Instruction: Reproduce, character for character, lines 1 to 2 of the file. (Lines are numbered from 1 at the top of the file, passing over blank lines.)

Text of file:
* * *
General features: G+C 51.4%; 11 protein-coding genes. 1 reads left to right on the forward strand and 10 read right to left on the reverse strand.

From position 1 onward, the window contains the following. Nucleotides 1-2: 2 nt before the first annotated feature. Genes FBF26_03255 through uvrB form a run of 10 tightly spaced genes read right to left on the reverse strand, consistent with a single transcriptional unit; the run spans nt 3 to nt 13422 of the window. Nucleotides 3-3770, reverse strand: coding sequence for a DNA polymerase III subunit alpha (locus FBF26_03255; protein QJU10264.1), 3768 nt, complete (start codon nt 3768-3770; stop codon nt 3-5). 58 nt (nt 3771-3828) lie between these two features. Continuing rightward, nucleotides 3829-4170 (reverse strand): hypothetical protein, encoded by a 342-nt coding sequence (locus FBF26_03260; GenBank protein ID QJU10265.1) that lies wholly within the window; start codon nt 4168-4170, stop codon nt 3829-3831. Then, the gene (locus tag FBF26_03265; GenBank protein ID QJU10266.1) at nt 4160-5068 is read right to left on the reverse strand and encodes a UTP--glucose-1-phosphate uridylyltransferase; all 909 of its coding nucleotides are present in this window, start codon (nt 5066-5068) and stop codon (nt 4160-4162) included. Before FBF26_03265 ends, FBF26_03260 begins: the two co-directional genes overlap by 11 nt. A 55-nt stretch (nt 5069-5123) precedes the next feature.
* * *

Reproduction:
General features: G+C 51.4%; 11 protein-coding genes. 1 reads left to right on the forward strand and 10 read right to left on the reverse strand.

From position 1 onward, the window contains the following. Nucleotides 1-2: 2 nt before the first annotated feature. Genes FBF26_03255 through uvrB form a run of 10 tightly spaced genes read right to left on the reverse strand, consistent with a single transcriptional unit; the run spans nt 3 to nt 13422 of the window. Nucleotides 3-3770, reverse strand: coding sequence for a DNA polymerase III subunit alpha (locus FBF26_03255; protein QJU10264.1), 3768 nt, complete (start codon nt 3768-3770; stop codon nt 3-5). 58 nt (nt 3771-3828) lie between these two features. Continuing rightward, nucleotides 3829-4170 (reverse strand): hypothetical protein, encoded by a 342-nt coding sequence (locus FBF26_03260; GenBank protein ID QJU10265.1) that lies wholly within the window; start codon nt 4168-4170, stop codon nt 3829-3831. Then, the gene (locus tag FBF26_03265; GenBank protein ID QJU10266.1) at nt 4160-5068 is read right to left on the reverse strand and encodes a UTP--glucose-1-phosphate uridylyltransferase; all 909 of its coding nucleotides are present in this window, start codon (nt 5066-5068) and stop codon (nt 4160-4162) included. Before FBF26_03265 ends, FBF26_03260 begins: the two co-directional genes overlap by 11 nt. A 55-nt stretch (nt 5069-5123) precedes the next feature.